The Herald Bulletin

Morning Update

Community

February 22, 2014

Howard Hewitt: Drought to raw materials affect future wine prices

News from the world’s wine regions can affect even the average wine drinker. There is a lot going on, particularly in California, which can affect future wine prices.

The biggest news and fear from the west coast is the on-going drought. The 2013 harvest was huge but vineyard owners and managers are concerned about the future.

Northern California had a heavy five days of rain recently but it was not nearly enough to offset dry conditions. The extended rainfall certainly brought about some sighs of relief but long-term weather predictions call for dryer than normal conditions until at least early summer.

Anyone in the Midwest knows what happens with agriculture when things dry up. There are smaller crops and less quality product. That is doubly true with fruit, or in this case grapes. No one is predicting a catastrophic 2014, particularly on the heels of a strong 2013 crop, but it bears following.

Each year the USDA’s National Agricultural Statistics Service provides a harvest report and it’s always interesting reading. California’s 2013 crop was up six percent over the previous year. That means more than four million tons of wine grapes were harvested.

What’s the top grape in California? Well, most people would probably guess its Cabernet Sauvignon but actually there is more Chardonnay being harvested each year. Chardonnay accounts for 16 percent of the harvest to Cabernet’s 11 percent. Zinfandel comes in at 10 percent of harvest followed by Merlot, Pinot Noir, and Pinot Gris.

And to understand wine prices, or the price of any consumer good, you have to have an appreciation for raw material costs. Everyone learned that in basic Economics, right? California is best known for its big, expensive Cabernet wines. Well, the average price for a ton of grapes in California was $706.29 a ton. But if you have Cabernet on those acres the average cost is $5,500 per ton.

Text Only
Community
  • FEA - HB0724 - Amputee Support - JC 3 Supporting limb loss awareness

    A small group of amputees gathered for the Second Annual Show Your Mettle Day at Frazier’s Dairy Maid on Friday. The event, which offered free ice cream to amputees thanks to Prevail Prosthetics and Orthotics, served as a meet and greet to help support limb loss awareness in the community.

    July 24, 2014 3 Photos

  • Jim Bailey: Now if Grace beats Bethel... Fans in the United States are just now waking up to the complexities of World Cup soccer, which is a lot more popular around the world than it is here.

    July 24, 2014

  • Community Briefs: July 24 A compilation of community news items as published in the Thursday edition of The Herald Bulletin.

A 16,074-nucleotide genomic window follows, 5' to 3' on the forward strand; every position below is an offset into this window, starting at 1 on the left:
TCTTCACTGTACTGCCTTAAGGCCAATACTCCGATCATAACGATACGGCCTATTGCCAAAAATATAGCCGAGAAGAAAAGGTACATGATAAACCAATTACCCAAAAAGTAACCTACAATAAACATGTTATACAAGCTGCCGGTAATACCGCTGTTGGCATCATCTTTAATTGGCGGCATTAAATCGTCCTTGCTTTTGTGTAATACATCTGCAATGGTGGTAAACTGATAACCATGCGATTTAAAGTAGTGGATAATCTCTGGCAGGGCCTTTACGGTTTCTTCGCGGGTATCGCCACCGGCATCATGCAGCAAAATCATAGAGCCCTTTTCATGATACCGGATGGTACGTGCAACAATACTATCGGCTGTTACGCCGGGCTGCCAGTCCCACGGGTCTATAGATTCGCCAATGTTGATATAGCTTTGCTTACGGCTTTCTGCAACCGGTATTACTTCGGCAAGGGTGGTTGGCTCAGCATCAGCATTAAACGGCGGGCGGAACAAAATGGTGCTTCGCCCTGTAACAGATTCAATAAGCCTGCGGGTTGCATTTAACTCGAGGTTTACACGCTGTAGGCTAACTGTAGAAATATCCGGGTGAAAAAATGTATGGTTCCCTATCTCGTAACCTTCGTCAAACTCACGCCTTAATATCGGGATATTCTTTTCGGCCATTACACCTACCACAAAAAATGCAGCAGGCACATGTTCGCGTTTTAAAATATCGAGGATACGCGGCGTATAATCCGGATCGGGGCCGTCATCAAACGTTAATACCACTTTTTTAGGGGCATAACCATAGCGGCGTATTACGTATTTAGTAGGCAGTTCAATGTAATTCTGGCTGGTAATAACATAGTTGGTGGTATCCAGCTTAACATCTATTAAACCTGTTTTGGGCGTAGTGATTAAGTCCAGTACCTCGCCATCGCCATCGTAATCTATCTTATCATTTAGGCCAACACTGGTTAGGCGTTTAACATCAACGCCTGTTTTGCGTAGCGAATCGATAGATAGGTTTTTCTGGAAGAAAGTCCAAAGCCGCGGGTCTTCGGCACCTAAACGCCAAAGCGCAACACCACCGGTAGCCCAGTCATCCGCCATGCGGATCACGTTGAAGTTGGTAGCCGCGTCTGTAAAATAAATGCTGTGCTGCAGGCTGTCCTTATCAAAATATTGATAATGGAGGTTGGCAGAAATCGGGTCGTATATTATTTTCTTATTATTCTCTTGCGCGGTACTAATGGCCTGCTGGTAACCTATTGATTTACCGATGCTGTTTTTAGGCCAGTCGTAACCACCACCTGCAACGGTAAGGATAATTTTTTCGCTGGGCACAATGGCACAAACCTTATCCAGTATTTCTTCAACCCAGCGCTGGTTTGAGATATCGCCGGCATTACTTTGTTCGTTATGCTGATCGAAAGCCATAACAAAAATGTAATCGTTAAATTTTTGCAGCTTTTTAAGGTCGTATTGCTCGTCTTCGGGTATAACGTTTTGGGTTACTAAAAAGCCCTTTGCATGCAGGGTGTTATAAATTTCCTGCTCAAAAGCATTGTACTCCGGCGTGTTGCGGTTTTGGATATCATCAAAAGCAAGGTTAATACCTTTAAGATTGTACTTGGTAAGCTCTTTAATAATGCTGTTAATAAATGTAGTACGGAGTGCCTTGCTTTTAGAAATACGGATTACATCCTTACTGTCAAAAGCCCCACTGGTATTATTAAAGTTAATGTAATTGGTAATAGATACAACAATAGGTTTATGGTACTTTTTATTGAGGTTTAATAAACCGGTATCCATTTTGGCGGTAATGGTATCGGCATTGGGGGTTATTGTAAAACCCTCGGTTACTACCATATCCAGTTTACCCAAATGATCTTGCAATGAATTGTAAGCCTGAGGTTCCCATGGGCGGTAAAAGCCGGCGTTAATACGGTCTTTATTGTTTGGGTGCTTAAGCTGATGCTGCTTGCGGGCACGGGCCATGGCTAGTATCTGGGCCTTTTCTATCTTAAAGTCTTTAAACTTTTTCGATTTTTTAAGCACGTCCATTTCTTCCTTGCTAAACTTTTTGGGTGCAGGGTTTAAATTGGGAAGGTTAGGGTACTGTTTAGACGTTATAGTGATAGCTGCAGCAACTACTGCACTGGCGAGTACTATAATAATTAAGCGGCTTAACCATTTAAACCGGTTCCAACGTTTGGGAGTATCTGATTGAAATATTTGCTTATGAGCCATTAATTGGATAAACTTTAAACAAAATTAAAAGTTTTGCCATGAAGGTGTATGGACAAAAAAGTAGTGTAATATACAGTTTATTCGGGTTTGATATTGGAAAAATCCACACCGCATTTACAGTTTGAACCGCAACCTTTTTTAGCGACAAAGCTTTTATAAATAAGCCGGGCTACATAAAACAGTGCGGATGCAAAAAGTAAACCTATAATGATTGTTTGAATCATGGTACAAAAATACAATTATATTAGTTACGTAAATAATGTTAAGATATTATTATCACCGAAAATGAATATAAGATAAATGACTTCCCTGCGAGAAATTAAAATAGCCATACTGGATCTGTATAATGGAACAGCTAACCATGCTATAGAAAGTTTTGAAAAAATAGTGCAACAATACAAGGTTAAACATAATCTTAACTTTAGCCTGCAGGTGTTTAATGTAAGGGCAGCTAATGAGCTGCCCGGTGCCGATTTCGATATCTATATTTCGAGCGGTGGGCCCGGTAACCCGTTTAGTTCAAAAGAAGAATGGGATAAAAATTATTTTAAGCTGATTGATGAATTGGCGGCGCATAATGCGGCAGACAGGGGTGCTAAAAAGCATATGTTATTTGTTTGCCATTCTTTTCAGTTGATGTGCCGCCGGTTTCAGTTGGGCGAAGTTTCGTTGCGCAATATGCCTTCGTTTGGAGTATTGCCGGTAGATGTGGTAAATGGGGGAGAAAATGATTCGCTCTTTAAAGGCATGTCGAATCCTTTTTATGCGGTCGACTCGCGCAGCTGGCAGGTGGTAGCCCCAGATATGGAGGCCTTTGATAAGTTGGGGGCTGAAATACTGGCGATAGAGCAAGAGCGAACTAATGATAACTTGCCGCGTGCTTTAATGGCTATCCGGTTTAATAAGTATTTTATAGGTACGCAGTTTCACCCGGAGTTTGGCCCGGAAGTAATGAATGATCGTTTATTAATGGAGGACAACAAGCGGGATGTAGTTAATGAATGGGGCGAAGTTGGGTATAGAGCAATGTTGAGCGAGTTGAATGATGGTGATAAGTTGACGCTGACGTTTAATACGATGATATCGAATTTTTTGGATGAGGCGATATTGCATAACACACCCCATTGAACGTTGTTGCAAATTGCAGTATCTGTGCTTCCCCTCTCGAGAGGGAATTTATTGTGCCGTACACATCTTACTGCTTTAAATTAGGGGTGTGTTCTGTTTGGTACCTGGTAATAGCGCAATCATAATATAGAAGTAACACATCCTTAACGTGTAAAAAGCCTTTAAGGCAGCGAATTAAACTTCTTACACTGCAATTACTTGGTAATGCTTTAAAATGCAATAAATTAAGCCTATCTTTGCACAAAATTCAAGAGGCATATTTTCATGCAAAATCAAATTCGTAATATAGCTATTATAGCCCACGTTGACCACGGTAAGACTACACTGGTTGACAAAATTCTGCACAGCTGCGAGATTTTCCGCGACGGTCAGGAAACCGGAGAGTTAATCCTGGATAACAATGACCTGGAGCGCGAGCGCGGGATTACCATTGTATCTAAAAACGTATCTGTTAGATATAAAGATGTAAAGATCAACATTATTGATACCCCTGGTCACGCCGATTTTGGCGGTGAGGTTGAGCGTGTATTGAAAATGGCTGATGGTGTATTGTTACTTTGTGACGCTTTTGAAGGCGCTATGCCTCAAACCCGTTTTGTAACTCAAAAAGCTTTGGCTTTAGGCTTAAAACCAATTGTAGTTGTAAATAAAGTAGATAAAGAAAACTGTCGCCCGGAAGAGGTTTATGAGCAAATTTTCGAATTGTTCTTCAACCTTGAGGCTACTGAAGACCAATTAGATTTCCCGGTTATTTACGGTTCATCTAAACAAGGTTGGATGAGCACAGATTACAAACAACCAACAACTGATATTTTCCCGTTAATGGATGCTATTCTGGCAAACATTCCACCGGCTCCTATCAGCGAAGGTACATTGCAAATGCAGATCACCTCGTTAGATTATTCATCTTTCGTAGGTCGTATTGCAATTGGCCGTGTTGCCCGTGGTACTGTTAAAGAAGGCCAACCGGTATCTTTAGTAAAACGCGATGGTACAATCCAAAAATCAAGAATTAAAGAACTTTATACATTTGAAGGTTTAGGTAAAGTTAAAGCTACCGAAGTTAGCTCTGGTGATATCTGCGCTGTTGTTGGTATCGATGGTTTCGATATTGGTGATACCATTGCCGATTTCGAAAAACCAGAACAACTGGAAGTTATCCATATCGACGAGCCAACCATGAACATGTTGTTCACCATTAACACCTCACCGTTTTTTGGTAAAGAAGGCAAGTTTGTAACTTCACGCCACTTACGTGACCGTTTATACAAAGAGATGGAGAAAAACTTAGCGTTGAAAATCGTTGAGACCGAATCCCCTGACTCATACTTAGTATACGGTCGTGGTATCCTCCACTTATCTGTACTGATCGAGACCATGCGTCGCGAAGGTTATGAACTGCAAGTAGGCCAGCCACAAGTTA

July 24, 2014

  • NWS - HB0723 - Fair Food - JC 3 The 'fairest food of all' Rides along the midway and 4-H animals may be a big draw for the county fair, but there's plenty of food people look forward to and indulge in during the Madison County 4-H Fair.

    July 23, 2014 3 Photos

  • Community Briefs: July 23 A compilation of community news items as published in the Wednesday edition of The Herald Bulletin.

    July 23, 2014

  • FEA - HB0722 - SAVI - 1 Staying strong during adversity

    When doctors told Judy Best she had cancer she was shocked, but she never lost hope.

    July 22, 2014 2 Photos

  • Community Briefs: July 22 A compilation of community news as published in the Tuesday edition of The Herald Bulletin.

    July 22, 2014

  • Community Briefs: July 21

    A compilation of community news as published in the Monday edition of The Herald Bulletin.

    July 21, 2014

  • FEA - HB0721 - Rotary Exchange - JC 1 Foreign exchange program builds lasting friendships Paulina Berger returned to her hometown in Olpe, Germany on Friday, but she left something important behind: part of her heart. The 16-year-old spent a year living with three host families in Anderson as part of the Rotary Youth Exchange program.

    July 20, 2014 2 Photos

  • FEA HB0721 ISU Normal Hall Work underway to restore ISU's Normal Hall The sounds of heavy equipment, impact drills and even a large wrecking ball are evidence of a renovation underway at Normal Hall, Indiana State University's oldest academic building.

    July 20, 2014 1 Photo

Reader Pet Photos


We're looking for your best pet photos! Share your photos of your favorite non-human companions in our new photo gallery. Click here to upload your photos

Hyperlocal Search
Premier Guide
Find a business

Walking Fingers
Maps, Menus, Store hours, Coupons, and more...
Premier Guide
Parade
Magazine

Click HERE to read all your Parade favorites including Hollywood Wire, Celebrity interviews and photo galleries, Food recipes and cooking tips, Games and lots more.
More Resources from The Herald Bulletin